Back when Germain Racing decided to Sprint Cup Series racing, it picked Max Papis to be the full-time driver with sponsorship from GEICO. Six years later, GEICO is still around and supporting the team in every race, for a club that runs outside of the top 10.

It isn’t for a lack of trying. Aligning themselves with RCR has brought the spirit within the team to new heights. In 2015, Mears experienced his best season with the current team.

His top 10 total went down from three to one in 2015 compared to 2014, but the consistency was there more this season than in previous seasons. With an average finish of 23.1, slightly up from 2014, his team has brought optimism into the new season.

He finished 23rd in the championship standings, but hovered around the 20th position all season long. His lone top 10 came in the Daytona 500 where the No. 13 car crossed the checkered flag in the sixth position, giving them a heads up on larger teams that finished poorly in the 500, such as Matt Kenseth, Ryan Newman and Brad Keselowski, all whom finished 35th or worse.

In the first month and a half of the season, Mears finished in the top 20 all but two times, giving him the best start with Germain Racing in his tenure. Following Martinsville, he had four straight finished of 25th or worse, costing him valuable points.

One thing that the team improved was qualifying. For the season, the No. 13 had an average starting position of 23.9, including an eighth-place effort at Sonoma, a place that Mears typically runs well at. The speed was there to be competitive, and he looks forward to even better results in 2016.

“Our morale is really high right now,” Mears told Speedway Digest. “It’s been a long time coming for our program. The last five years now it’s been a huge growth from being essentially a start-and-park program, to running half of the races, to now I think this is our third full season. Now being with RCR again for another year, I feel like we are really starting to understand a lot of the details that we need to know and understand to really go out and compete.”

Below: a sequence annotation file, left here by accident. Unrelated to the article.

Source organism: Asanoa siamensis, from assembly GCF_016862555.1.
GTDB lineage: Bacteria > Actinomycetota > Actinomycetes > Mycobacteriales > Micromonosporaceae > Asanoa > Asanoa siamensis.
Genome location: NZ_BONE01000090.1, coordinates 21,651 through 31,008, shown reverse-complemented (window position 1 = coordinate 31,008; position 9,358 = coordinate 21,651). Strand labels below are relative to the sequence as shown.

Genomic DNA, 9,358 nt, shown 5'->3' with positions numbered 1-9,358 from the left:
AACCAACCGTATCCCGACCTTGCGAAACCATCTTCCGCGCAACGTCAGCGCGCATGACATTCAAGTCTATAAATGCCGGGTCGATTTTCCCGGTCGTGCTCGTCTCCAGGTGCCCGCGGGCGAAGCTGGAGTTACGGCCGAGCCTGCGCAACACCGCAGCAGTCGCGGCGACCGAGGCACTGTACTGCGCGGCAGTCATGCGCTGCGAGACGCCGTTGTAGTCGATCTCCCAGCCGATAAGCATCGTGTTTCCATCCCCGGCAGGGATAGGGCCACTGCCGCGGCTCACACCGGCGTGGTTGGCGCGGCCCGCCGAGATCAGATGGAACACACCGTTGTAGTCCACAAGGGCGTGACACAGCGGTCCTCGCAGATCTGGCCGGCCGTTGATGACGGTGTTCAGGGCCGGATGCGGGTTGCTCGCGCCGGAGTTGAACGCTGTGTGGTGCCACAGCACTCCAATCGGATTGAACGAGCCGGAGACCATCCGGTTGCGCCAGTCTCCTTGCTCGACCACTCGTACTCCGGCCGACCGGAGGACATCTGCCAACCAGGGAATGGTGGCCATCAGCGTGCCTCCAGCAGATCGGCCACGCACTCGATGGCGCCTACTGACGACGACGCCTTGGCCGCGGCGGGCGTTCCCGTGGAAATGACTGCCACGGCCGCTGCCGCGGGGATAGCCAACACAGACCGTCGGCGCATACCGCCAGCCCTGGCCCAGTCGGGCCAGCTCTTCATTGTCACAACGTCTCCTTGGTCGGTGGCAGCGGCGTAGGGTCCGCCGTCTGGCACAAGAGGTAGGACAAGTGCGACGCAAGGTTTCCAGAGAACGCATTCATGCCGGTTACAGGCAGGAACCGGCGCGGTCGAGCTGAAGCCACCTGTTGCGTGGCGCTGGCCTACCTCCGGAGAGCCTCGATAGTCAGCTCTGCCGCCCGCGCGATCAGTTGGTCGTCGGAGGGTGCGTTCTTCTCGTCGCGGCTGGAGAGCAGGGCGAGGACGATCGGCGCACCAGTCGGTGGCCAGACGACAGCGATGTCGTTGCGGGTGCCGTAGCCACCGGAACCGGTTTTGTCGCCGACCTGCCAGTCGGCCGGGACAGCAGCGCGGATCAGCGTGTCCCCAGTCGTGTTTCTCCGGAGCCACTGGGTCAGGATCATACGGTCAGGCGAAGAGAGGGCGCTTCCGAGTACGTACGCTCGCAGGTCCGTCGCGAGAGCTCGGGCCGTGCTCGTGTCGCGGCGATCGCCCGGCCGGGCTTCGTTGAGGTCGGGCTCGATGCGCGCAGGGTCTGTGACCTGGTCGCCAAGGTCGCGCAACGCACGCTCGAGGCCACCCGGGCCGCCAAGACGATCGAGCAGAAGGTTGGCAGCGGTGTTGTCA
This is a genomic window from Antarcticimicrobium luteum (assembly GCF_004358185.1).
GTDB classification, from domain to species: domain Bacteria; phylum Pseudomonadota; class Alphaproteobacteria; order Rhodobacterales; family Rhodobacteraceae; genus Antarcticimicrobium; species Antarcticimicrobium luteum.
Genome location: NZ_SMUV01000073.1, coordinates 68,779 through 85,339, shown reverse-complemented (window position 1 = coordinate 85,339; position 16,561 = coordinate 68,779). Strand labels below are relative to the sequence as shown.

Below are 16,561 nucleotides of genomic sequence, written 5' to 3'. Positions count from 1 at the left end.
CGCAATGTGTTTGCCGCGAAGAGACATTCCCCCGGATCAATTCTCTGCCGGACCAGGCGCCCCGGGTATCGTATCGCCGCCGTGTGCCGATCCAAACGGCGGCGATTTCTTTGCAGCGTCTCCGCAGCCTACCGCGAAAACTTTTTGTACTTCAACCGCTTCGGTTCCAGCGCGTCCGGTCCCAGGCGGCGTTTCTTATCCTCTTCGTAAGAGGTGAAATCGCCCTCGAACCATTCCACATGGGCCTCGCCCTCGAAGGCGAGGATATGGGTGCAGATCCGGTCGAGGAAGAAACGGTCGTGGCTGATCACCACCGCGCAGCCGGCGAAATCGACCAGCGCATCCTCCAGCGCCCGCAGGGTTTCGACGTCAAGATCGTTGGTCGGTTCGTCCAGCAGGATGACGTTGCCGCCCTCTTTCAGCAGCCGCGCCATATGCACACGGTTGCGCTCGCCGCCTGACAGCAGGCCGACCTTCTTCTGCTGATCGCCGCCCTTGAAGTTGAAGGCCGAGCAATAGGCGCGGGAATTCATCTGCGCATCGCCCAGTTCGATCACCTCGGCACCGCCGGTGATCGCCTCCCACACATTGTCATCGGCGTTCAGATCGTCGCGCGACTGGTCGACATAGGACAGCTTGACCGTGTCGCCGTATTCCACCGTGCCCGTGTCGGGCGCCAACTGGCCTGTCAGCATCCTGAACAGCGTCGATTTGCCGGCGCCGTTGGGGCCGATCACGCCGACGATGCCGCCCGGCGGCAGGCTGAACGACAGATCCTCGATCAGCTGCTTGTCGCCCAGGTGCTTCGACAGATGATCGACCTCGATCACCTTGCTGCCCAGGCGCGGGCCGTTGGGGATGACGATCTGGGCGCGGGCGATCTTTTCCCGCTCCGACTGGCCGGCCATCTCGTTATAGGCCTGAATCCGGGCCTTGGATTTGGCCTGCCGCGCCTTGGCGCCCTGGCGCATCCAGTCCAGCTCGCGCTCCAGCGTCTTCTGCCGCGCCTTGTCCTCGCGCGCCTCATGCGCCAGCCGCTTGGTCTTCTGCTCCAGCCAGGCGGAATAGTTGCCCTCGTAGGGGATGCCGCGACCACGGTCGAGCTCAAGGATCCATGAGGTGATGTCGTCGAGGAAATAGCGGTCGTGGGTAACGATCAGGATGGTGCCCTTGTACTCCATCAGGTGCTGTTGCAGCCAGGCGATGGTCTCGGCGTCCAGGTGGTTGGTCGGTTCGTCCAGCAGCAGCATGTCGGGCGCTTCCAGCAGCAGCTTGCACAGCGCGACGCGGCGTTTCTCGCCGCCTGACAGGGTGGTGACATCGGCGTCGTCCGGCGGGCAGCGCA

RCR hasn’t won a race since the fall of 2013 when Kevin Harvick won at Phoenix. However, it did produce one of the championship four contenders in 2014 with the No. 31 team and Newman. Over the course of last season RCR continued to grow faster, especially with Austin Dillon.

The No. 3 team may not have got the results that they were looking for, but Dillon became a top-10 to top-15 regular, including a career best of fourth at Michigan in August. Paul Menard made the Chase for the first time, and an alliance with Furniture Row Racing propelled Martin Truex, Jr. to the championship race in Homestead.

Speed wise, RCR is giving high quality equipment to its competition. Being that 2016 will be the third year working with Germain Racing, it is assumed that the No. 13 car will be the best it has been to date.

“A huge goal for us is to break the top 20 in points,” Mears said. “I honestly feel like last year, every single year there’s a handful of races that you can always look back on and go ‘man if we would have just done this’ or something would happen, but in reality we actually had several things happen to us last year that just don’t typically happen.” 

Crew chief Bootie Barker and he have worked together for the better part of the past five and a half years. Barker is one of the most respected crew chiefs that sits atop the pit box on a weekly basis. The chemistry has evolved into a close friendship off the racetrack and has proven to work on the track. 

This isn’t quite a make or break season for Mears as he is signed with Germain Racing through the 2018 season. But the pressure to perform is always on a race team and for him personally he wants to win, but more importantly have a shot at the championship, something that’s never happened in his career.

In his 13-year career, Mears has had some bright moments that stick out including winning the pole for the Brickyard 400 in 2004. He’s raced for Chip Ganassi Racing with Felix Sabates, Hendrick Motorsports, Richard Childress Racing, Red Bull Racing, Tommy Baldwin Racing, Keyed-Up Motorsports and now Germain Racing, but has just one fuel mileage win to show for it in the 2007 Coca-Cola 600.